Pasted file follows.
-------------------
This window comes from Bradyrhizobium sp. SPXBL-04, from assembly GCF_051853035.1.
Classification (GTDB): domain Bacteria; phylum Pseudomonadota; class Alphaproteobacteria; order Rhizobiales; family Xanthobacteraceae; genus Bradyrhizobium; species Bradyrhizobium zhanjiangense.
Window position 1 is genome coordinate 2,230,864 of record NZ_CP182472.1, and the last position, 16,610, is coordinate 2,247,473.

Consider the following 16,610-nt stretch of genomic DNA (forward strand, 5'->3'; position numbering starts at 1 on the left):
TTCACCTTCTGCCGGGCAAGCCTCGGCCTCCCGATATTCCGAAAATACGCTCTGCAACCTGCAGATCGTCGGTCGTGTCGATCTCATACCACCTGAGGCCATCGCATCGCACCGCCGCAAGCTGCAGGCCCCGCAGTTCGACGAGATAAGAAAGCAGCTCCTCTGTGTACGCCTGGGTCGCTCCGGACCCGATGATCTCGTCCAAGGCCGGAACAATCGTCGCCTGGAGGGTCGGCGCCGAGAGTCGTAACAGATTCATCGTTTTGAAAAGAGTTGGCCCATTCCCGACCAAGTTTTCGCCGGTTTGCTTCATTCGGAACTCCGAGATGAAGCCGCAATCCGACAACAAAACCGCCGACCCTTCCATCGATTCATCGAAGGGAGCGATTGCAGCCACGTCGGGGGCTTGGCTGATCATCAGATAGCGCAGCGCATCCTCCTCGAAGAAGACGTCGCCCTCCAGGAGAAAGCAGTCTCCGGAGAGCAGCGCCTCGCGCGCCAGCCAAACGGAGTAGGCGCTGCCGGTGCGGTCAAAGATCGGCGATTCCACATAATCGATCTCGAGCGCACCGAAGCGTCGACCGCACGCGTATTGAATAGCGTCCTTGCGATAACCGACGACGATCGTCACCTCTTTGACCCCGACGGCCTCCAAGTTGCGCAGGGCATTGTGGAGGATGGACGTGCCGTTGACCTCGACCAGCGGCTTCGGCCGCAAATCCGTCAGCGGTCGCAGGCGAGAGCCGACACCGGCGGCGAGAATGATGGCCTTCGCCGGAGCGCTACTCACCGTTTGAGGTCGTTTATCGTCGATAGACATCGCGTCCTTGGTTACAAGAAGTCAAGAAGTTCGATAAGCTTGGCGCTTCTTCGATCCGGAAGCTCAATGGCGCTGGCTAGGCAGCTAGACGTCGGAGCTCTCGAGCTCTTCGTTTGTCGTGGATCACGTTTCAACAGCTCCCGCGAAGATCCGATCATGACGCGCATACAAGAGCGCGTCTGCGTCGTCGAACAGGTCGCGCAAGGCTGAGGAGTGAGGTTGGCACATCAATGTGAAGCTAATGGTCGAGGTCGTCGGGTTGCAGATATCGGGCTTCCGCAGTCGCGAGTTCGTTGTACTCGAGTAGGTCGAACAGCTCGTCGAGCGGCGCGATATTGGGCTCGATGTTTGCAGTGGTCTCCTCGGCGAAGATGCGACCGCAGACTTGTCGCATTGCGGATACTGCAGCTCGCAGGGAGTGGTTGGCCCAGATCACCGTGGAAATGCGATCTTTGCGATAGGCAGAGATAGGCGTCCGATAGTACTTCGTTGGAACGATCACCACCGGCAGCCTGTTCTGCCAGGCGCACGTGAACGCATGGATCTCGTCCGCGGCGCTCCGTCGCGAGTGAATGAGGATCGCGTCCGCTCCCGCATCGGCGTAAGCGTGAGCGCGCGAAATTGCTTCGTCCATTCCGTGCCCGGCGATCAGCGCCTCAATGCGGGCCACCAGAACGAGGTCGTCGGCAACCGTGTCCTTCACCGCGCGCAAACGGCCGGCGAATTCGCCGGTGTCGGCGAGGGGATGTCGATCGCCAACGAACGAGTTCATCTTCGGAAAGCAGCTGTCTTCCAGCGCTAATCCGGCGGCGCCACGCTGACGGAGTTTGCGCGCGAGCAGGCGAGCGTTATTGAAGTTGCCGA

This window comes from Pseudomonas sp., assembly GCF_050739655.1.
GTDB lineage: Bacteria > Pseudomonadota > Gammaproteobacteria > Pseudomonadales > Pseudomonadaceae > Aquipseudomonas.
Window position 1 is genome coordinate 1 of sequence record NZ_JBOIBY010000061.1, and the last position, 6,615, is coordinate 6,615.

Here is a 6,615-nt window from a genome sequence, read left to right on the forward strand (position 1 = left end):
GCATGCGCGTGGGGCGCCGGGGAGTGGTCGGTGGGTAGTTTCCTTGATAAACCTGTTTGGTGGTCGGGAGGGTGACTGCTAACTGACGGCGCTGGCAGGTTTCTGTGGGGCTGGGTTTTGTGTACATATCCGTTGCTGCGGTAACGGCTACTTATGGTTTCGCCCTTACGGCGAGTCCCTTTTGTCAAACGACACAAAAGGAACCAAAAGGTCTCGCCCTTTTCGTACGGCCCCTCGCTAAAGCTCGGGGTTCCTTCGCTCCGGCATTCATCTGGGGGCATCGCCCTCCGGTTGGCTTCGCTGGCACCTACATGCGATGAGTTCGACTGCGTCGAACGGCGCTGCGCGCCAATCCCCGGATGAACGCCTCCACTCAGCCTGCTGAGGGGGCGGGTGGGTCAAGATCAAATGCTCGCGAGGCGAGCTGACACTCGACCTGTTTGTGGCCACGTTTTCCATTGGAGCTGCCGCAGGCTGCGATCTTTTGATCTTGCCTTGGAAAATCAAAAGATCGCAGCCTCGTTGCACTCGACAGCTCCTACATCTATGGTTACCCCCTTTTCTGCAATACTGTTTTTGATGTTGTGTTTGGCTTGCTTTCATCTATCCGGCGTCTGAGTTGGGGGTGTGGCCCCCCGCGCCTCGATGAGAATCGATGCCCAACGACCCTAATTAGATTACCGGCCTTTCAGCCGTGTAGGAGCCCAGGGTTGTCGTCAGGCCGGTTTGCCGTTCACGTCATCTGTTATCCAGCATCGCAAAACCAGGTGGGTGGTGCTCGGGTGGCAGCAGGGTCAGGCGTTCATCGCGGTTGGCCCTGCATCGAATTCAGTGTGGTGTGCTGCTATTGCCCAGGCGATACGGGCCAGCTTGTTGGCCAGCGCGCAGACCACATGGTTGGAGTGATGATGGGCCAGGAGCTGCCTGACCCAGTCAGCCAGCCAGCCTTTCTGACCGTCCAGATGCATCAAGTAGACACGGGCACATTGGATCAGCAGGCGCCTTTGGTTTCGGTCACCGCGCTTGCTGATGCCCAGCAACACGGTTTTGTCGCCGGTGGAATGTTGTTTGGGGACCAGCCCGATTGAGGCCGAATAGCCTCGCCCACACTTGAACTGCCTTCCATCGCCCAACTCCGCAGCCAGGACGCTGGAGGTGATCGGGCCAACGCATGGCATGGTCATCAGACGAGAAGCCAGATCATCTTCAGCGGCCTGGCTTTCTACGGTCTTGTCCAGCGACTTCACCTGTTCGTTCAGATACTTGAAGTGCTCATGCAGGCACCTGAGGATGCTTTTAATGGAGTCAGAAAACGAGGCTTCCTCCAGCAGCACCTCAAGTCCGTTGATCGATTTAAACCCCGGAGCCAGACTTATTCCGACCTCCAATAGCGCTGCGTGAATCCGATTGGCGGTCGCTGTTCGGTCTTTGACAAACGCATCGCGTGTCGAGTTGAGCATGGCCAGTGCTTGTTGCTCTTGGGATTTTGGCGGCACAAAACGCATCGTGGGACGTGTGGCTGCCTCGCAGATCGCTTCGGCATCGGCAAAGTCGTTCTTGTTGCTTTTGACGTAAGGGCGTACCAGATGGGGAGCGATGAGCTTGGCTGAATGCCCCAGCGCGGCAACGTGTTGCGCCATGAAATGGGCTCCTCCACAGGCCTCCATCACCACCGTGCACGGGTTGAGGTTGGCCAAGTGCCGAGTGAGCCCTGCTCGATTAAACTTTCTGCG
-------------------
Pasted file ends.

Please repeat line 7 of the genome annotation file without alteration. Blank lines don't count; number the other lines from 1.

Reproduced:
GTDB lineage: Bacteria > Pseudomonadota > Gammaproteobacteria > Pseudomonadales > Pseudomonadaceae > Aquipseudomonas.